The goal of this course is to look at the ways in which urban anthropologists work – theoretically and methodologically – in order to understand the interaction between structural forces and culturally produced meaning and action on the ground. We will do this by studying a variety of cities across the globe, including Muncie. The course is organized around exploring: 1) structural frameworks for contextualizing cities; 2) “top-down” and “bottom-up” strategies for analysis of cities and urban populations (looking at more powerful and less powerful actors); and 3) current themes of the sub-field including: urban communities, space and place as structured by the state and market, urban politics of poverty, race, and gender; global cities and processes of migration and globalization; and trends in urban planning and architecture as an anthropological concern. The course requires students to participate in a small-scale ethnographic project, using Muncie as an urban field site, to illuminate these patterns and themes.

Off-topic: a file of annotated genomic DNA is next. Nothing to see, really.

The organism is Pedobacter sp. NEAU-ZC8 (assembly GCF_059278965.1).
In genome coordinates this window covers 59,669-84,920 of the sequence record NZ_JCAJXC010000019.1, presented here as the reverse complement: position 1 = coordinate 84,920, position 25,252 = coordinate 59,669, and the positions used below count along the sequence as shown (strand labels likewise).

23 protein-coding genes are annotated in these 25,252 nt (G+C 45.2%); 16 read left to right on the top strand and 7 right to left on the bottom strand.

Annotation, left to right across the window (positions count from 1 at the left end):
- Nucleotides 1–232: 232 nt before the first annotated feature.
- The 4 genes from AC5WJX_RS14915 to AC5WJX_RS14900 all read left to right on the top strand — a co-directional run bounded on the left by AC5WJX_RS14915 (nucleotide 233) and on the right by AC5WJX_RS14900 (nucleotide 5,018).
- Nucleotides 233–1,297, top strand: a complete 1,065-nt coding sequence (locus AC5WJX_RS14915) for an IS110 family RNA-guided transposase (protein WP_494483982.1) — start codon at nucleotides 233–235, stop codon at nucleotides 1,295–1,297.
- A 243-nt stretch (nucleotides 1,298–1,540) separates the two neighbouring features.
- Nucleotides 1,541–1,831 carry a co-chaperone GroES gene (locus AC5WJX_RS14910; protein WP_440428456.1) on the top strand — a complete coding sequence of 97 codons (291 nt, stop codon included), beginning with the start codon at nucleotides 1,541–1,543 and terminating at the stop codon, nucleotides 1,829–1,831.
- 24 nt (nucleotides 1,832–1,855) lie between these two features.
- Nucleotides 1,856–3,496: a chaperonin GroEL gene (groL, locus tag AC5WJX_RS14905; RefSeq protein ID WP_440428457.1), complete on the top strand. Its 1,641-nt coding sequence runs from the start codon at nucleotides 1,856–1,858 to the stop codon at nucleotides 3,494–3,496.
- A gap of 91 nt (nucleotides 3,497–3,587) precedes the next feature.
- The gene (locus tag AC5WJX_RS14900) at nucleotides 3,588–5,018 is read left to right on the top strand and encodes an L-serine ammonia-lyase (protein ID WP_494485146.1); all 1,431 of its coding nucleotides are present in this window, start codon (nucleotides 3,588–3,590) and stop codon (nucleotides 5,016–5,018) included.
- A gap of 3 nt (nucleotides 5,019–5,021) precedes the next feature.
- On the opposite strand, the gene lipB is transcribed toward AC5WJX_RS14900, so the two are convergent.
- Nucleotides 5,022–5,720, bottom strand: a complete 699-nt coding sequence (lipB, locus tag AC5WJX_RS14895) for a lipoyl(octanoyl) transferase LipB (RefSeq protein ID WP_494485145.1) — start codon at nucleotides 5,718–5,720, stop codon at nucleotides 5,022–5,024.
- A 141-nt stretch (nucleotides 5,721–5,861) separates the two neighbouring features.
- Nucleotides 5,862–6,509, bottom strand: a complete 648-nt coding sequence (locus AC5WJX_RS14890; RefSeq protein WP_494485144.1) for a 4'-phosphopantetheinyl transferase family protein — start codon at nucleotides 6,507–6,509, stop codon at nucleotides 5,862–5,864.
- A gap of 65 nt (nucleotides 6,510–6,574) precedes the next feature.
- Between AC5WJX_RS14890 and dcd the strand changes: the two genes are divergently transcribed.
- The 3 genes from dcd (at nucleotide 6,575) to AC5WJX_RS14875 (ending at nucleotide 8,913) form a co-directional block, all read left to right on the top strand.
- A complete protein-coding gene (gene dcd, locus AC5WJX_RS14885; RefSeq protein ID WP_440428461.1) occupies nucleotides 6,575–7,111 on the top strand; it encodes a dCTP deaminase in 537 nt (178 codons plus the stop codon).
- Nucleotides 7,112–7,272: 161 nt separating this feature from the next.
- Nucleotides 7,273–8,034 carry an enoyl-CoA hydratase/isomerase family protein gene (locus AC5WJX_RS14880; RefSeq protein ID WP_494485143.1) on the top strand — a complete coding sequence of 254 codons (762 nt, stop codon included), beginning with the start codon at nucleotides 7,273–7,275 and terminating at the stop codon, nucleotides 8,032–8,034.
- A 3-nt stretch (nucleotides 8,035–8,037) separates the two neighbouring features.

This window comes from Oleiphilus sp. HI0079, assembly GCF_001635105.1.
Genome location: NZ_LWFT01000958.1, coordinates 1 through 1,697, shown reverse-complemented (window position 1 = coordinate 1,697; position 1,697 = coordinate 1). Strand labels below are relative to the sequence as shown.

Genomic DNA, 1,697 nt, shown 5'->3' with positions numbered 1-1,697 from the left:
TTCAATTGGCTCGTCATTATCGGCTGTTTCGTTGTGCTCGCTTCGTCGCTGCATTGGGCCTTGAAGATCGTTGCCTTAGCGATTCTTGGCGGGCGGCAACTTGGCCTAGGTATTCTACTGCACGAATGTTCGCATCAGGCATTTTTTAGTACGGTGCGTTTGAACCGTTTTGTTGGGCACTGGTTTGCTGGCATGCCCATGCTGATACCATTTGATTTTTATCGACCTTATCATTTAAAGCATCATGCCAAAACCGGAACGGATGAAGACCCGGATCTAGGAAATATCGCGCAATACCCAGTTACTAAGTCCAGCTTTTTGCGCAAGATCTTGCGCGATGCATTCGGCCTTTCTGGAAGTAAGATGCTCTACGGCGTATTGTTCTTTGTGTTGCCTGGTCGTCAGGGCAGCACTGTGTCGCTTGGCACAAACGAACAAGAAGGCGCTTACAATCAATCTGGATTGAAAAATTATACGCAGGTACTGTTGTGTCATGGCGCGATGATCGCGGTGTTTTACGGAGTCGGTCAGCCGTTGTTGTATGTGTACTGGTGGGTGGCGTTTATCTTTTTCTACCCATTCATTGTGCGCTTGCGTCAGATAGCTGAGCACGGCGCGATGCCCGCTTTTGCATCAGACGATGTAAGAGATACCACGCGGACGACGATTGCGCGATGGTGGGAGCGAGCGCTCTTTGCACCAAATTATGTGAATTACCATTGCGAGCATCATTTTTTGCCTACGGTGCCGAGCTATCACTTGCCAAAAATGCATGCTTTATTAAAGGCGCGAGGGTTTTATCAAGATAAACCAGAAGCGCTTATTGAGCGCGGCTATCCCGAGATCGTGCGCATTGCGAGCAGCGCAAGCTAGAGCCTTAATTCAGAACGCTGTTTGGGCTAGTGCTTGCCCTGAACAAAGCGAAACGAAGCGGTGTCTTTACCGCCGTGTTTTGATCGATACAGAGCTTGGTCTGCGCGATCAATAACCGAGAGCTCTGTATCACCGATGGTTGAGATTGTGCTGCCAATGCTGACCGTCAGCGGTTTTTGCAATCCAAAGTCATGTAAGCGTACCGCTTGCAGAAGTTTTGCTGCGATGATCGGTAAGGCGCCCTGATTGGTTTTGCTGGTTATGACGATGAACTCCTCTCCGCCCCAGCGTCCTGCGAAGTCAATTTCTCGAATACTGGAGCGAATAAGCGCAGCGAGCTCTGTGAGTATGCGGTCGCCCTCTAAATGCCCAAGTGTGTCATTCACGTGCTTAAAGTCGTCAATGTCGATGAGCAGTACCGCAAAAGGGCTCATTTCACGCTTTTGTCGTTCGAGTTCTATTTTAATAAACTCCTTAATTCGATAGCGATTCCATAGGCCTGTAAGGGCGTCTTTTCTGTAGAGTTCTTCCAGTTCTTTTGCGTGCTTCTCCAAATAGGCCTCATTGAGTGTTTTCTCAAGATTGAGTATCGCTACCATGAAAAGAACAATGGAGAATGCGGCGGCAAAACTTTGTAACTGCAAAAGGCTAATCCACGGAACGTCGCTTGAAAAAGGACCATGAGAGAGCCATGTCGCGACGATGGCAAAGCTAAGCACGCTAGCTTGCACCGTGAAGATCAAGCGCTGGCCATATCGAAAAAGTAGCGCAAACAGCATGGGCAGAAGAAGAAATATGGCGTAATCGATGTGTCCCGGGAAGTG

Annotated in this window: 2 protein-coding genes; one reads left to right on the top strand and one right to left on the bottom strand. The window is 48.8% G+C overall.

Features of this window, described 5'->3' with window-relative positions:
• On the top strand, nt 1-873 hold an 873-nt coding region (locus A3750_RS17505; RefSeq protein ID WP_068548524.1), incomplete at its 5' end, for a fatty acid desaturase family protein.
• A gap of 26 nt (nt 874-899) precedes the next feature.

Women and Gender Studies 220: International Women’s Issues
WGS 220 is an interdisciplinary introduction to international women’s studies with an emphasis on contemporary issues framed by historical context. Students will learn how gender is produced historically and in culturally specific ways. The course emphasizes a transnational approach to women and gender studies, insisting that gender cannot be understood alone but is rather part of a larger constellation that includes histories of colonialism, contemporary globalization, transnational mobilities, and capitalist production and consumption.
My pedagogy strives to be inclusive of students with diverse backgrounds and ways of being in the world. We examine “official” (e.g. government websites) and “unofficial” versions of culture (e.g. social media and ethnographic accounts of everyday life) from around the world and learn to see the world from a variety of perspectives, top-down and bottom-up, from those with a lot of power and those with little power. To do this, I have students participate in a wide variety of exercises from more traditional small and large group discussion and student-led presentations to interactive, hands-on ethnographic activities, mapping, gaming, and discourse analysis of social media, music, and popular culture. I welcome ideas to make the classroom environment more engaging, fun, diverse, and inclusive.